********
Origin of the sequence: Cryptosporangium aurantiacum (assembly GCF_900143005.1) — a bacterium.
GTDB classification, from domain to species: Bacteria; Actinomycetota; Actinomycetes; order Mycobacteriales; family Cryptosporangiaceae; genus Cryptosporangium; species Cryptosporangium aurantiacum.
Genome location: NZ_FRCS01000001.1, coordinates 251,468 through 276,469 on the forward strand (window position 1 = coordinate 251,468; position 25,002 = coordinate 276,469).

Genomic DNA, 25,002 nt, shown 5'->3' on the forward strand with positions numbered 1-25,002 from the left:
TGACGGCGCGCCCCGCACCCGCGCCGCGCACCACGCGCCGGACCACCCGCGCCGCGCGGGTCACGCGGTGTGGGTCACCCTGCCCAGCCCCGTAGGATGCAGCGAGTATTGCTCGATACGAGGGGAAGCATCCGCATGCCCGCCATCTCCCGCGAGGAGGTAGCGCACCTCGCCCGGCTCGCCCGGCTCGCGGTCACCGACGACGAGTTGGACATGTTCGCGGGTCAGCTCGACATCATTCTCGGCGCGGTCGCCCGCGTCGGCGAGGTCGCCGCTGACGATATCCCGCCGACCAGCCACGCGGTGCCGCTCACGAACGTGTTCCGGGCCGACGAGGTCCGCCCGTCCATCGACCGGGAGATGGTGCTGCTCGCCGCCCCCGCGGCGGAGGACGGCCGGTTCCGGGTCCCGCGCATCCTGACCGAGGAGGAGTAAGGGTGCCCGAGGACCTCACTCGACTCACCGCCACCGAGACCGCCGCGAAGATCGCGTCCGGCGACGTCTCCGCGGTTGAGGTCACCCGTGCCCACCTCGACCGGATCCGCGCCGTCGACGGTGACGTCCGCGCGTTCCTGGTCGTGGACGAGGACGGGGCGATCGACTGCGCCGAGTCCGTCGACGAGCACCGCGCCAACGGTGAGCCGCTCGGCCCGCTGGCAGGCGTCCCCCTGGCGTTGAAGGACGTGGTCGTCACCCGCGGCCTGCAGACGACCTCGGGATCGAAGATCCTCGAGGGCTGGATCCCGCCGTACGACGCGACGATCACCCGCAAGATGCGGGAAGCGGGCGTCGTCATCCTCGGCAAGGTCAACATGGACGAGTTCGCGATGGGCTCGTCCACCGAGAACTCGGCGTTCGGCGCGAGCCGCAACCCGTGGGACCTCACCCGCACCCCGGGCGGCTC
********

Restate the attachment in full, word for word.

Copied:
Origin of the sequence: Cryptosporangium aurantiacum (assembly GCF_900143005.1) — a bacterium.
GTDB classification, from domain to species: Bacteria; Actinomycetota; Actinomycetes; order Mycobacteriales; family Cryptosporangiaceae; genus Cryptosporangium; species Cryptosporangium aurantiacum.
Genome location: NZ_FRCS01000001.1, coordinates 251,468 through 276,469 on the forward strand (window position 1 = coordinate 251,468; position 25,002 = coordinate 276,469).

Genomic DNA, 25,002 nt, shown 5'->3' on the forward strand with positions numbered 1-25,002 from the left:
TGACGGCGCGCCCCGCACCCGCGCCGCGCACCACGCGCCGGACCACCCGCGCCGCGCGGGTCACGCGGTGTGGGTCACCCTGCCCAGCCCCGTAGGATGCAGCGAGTATTGCTCGATACGAGGGGAAGCATCCGCATGCCCGCCATCTCCCGCGAGGAGGTAGCGCACCTCGCCCGGCTCGCCCGGCTCGCGGTCACCGACGACGAGTTGGACATGTTCGCGGGTCAGCTCGACATCATTCTCGGCGCGGTCGCCCGCGTCGGCGAGGTCGCCGCTGACGATATCCCGCCGACCAGCCACGCGGTGCCGCTCACGAACGTGTTCCGGGCCGACGAGGTCCGCCCGTCCATCGACCGGGAGATGGTGCTGCTCGCCGCCCCCGCGGCGGAGGACGGCCGGTTCCGGGTCCCGCGCATCCTGACCGAGGAGGAGTAAGGGTGCCCGAGGACCTCACTCGACTCACCGCCACCGAGACCGCCGCGAAGATCGCGTCCGGCGACGTCTCCGCGGTTGAGGTCACCCGTGCCCACCTCGACCGGATCCGCGCCGTCGACGGTGACGTCCGCGCGTTCCTGGTCGTGGACGAGGACGGGGCGATCGACTGCGCCGAGTCCGTCGACGAGCACCGCGCCAACGGTGAGCCGCTCGGCCCGCTGGCAGGCGTCCCCCTGGCGTTGAAGGACGTGGTCGTCACCCGCGGCCTGCAGACGACCTCGGGATCGAAGATCCTCGAGGGCTGGATCCCGCCGTACGACGCGACGATCACCCGCAAGATGCGGGAAGCGGGCGTCGTCATCCTCGGCAAGGTCAACATGGACGAGTTCGCGATGGGCTCGTCCACCGAGAACTCGGCGTTCGGCGCGAGCCGCAACCCGTGGGACCTCACCCGCACCCCGGGCGGCTC